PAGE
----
Apple and Samsung to compete in self-driving industry too.
Securing a platform is the top priority for decades-long prosperity for any info-tech giants here and abroad.
The “platform” here refers to such ecosystems as the Android or iOS smartphone operating systems (OS). In the internet industry, the platform can be seen as search portals — such as Google, Baidu, or Naver in Korea.
Even if such tech titans take the lead on their own platforms, they are always seeking to find future growth areas and secure the next big thing in emerging tech industries for additional platform leadership.
For the past ten years, smartphones have been the talk of the global tech business, helping companies such as Samsung and Apple generate astronomical profits. They took full advantage of the smartphone era by seamlessly creating sub-platforms — including voice assistant Siri for Apple and its Samsung counterpart Bixby.
But with the global smartphone industry reaching saturation amid the toughening rivalry and lack of eye-catching innovations, the two titans have in recent years turned their eyes to a new platform — driverless vehicles.
This is shown in recent remarks from Apple CEO Tim Cook who expressed interest in the emerging industry, calling it the pinnacle of his artificial intelligence (AI) project.
“We are focusing on autonomous systems,” he said in a recent media interview. The head of the world’s largest company by market capitalization said there is a major disruption looming there, as there are three underlying vectors of change happening within the same time frame. They include self-driving technology, electric vehicles and ride-hailing services, he said.
This is the first time the Apple chief has confirmed that the company is running a special taskforce dedicated to AI-converged autonomous vehicle research.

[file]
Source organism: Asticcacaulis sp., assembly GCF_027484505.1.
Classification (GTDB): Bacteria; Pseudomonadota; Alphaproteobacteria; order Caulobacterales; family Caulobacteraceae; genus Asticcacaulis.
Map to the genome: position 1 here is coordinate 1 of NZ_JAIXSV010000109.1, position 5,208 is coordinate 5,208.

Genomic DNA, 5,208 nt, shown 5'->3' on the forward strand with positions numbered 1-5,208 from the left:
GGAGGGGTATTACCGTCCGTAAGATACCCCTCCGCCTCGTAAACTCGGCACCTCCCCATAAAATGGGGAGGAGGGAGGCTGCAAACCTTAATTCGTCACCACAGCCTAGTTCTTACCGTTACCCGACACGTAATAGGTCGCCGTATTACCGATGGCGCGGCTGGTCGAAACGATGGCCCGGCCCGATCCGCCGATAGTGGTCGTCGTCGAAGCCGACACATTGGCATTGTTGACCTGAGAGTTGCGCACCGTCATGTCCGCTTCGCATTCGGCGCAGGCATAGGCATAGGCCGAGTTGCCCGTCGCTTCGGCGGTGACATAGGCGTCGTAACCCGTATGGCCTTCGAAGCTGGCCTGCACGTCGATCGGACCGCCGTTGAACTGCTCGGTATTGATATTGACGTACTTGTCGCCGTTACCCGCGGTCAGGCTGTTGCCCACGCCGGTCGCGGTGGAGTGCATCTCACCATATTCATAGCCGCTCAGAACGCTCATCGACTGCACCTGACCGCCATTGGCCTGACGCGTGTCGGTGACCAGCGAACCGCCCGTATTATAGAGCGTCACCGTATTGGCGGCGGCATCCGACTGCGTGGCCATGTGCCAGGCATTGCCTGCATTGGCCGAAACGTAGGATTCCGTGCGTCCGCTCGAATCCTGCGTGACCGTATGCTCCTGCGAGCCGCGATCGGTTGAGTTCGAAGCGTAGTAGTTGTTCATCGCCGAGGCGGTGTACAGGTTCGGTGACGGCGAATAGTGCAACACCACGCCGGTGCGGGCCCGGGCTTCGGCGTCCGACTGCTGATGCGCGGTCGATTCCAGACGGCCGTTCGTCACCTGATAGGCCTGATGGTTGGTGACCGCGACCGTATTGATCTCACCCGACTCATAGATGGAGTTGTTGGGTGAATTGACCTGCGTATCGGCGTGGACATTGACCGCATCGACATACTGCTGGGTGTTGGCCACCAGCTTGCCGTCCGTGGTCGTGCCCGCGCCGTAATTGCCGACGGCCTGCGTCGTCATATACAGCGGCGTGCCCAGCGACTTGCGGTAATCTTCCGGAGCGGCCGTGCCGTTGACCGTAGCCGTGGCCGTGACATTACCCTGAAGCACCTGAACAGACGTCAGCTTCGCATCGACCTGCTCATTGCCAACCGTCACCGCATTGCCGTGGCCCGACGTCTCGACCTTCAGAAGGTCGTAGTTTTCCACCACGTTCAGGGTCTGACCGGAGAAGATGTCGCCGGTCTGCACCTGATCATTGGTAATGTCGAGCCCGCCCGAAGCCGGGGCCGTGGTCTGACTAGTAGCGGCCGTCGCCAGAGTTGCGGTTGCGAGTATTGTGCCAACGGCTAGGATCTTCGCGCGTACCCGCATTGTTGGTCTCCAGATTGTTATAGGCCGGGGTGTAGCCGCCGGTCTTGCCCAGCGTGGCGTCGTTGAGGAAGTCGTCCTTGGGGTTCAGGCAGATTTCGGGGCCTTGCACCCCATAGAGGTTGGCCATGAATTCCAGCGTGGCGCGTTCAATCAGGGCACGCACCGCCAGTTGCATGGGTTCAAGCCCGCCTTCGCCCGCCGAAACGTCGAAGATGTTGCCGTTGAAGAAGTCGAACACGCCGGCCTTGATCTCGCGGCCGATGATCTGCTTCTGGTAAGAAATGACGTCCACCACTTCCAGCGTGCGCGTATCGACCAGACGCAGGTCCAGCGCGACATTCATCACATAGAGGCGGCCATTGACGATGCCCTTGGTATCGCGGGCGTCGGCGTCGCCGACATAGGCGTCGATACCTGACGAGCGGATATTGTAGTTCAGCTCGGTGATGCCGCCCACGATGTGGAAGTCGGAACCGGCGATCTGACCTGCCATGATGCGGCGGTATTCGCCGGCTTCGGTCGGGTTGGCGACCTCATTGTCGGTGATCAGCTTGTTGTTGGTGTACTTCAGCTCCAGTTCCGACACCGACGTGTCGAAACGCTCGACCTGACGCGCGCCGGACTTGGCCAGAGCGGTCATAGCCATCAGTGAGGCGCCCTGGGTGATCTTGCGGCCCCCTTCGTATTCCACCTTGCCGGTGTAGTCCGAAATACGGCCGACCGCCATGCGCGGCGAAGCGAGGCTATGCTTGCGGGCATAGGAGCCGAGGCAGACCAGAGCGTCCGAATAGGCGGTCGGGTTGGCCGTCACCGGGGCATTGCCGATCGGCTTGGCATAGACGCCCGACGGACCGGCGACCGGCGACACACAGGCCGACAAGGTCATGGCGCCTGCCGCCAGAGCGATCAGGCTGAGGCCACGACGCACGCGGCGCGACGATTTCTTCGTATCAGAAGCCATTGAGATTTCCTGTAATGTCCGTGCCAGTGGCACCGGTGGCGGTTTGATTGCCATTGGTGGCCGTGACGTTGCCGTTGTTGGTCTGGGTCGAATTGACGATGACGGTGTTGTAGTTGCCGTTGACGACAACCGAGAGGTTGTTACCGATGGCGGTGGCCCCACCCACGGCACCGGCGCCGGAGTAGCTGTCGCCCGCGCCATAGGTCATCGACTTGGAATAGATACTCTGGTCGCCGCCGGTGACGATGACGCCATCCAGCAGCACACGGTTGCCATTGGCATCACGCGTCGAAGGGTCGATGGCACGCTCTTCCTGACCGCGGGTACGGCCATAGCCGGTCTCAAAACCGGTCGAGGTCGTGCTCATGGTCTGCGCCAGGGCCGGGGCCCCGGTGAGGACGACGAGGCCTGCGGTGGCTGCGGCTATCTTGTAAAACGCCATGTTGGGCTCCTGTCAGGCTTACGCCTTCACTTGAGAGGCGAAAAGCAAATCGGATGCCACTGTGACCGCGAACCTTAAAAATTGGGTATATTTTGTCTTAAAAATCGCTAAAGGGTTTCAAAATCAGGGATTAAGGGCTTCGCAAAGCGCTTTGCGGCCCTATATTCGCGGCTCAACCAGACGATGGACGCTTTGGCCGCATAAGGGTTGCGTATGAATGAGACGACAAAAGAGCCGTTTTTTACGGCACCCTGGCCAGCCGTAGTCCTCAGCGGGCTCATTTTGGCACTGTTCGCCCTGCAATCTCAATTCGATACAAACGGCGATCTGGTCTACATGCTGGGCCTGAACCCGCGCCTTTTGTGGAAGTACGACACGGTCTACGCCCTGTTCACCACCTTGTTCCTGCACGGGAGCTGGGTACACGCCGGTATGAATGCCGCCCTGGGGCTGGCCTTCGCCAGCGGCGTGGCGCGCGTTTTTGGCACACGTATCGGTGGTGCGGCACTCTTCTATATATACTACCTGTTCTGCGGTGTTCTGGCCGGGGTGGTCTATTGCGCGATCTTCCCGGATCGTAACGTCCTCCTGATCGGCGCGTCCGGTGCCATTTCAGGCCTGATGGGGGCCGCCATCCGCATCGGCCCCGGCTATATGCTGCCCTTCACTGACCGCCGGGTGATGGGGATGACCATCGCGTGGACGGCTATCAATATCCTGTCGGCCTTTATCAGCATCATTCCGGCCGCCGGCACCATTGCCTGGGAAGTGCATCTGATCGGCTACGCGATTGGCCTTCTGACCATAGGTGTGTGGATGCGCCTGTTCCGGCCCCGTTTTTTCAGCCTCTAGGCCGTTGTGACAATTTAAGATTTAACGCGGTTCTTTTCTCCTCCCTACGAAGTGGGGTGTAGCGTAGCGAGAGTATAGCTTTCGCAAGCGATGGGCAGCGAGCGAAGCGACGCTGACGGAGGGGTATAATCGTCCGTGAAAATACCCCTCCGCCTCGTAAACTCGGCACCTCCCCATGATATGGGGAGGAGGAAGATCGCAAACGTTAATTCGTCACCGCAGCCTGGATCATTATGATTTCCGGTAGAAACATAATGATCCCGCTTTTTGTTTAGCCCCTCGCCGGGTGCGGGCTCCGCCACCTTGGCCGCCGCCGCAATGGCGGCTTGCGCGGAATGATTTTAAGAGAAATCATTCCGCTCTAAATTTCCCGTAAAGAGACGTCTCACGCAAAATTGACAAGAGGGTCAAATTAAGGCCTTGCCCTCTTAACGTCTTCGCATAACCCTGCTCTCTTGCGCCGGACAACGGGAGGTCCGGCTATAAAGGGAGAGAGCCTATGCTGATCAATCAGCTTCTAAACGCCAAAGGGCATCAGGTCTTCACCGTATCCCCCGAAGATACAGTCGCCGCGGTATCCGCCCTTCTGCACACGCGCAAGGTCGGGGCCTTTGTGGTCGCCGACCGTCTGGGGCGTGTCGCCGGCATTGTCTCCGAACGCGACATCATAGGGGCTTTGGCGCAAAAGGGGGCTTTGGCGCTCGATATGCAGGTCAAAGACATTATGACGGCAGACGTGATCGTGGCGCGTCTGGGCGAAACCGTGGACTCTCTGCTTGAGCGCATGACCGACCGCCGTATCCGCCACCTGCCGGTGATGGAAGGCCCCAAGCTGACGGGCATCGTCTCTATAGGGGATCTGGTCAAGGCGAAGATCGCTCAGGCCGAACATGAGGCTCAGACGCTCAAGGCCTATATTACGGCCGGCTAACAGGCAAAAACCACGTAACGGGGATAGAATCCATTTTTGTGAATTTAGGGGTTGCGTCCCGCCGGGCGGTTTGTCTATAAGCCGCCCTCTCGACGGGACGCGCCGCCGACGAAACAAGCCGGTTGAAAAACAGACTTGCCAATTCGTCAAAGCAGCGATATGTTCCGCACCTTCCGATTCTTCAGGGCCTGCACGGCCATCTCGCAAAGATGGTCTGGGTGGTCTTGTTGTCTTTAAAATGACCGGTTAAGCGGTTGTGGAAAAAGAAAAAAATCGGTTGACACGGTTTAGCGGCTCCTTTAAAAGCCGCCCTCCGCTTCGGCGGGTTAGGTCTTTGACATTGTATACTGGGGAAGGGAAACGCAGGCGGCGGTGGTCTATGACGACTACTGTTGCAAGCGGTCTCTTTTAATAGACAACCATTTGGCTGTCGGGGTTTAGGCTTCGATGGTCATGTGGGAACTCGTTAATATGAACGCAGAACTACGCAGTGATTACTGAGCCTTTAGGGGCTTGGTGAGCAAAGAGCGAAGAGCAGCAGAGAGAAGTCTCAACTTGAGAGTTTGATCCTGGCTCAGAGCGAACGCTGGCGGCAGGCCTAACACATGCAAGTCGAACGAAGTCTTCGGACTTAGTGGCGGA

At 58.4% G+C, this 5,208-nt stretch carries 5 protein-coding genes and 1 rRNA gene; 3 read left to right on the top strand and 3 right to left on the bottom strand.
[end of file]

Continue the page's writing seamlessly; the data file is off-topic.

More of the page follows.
Rumors have had it in recent years that the iPhone maker was preparing to launch the so-called “Apple car.” But Cook said what the company views as important is not really hardware, but technology or software.
“We are not really saying from a product point of view what we will do,” he said. “But we are being straightforward that it is core technology we view as very important.”
Under the leadership of the late Apple founder Steve Jobs, the company led the global mobile and PC industry for more than a decade with its mega-hit iPhone and MacBook series. iPhone sales remain robust, but calls have grown for the company to find next-generation cash cows.
Things are not different for Apple’s arch-rival Samsung. The Seoul-based electronics giant has tried to drive innovation in the Android smartphone industry by launching its flagship Galaxy series.
But the company also jumped on the autonomous car bandwagon by establishing an auto parts division in December 2015, in a move to turn the lucrative and promising auto-related business into a major profit generator.
In particular, last November Samsung acquired the U.S.-based auto parts supplier Harman International for $8 billion (8.99 trillion won), as part of its efforts to tap deeper into the lucrative in-vehicle components industry.
Samsung is also seeking to intensify its rivalry with Apple and Google by becoming a technology platform leader for the upcoming autonomous vehicle era.
Last month, the company got permission here to road test its driverless vehicle. At that time, the company teamed up with Hyundai Motor, equipping the automaker’s Grandeur sedan with state-of-the-art components — such as radar and cameras — which can compile data about road conditions. The compiled datasets will then be used to drive the vehicle on its own via deep learning technology from Samsung.
“Vehicles are one of the key revenue-generating platforms for technology giants,” said an official from the nation’s driverless vehicle industry. “The driverless vehicle era is expected to allow people to spend more free time in vehicles. This will create massive value-added products and services. To grab the upper hand in the next vehicle platform, tech powerhouses are making aggressive investment in the new tech paradigm shift.”
According to Gartner, a quarter of a billion vehicles will be connected wirelessly on the road by 2020. The market researcher said the connected vehicle industry will increase the consumption and creation of digital content within the vehicle, driving the need for more sophisticated infotainment systems, the building blocks of which include application processors, displays and human-machine interface technology.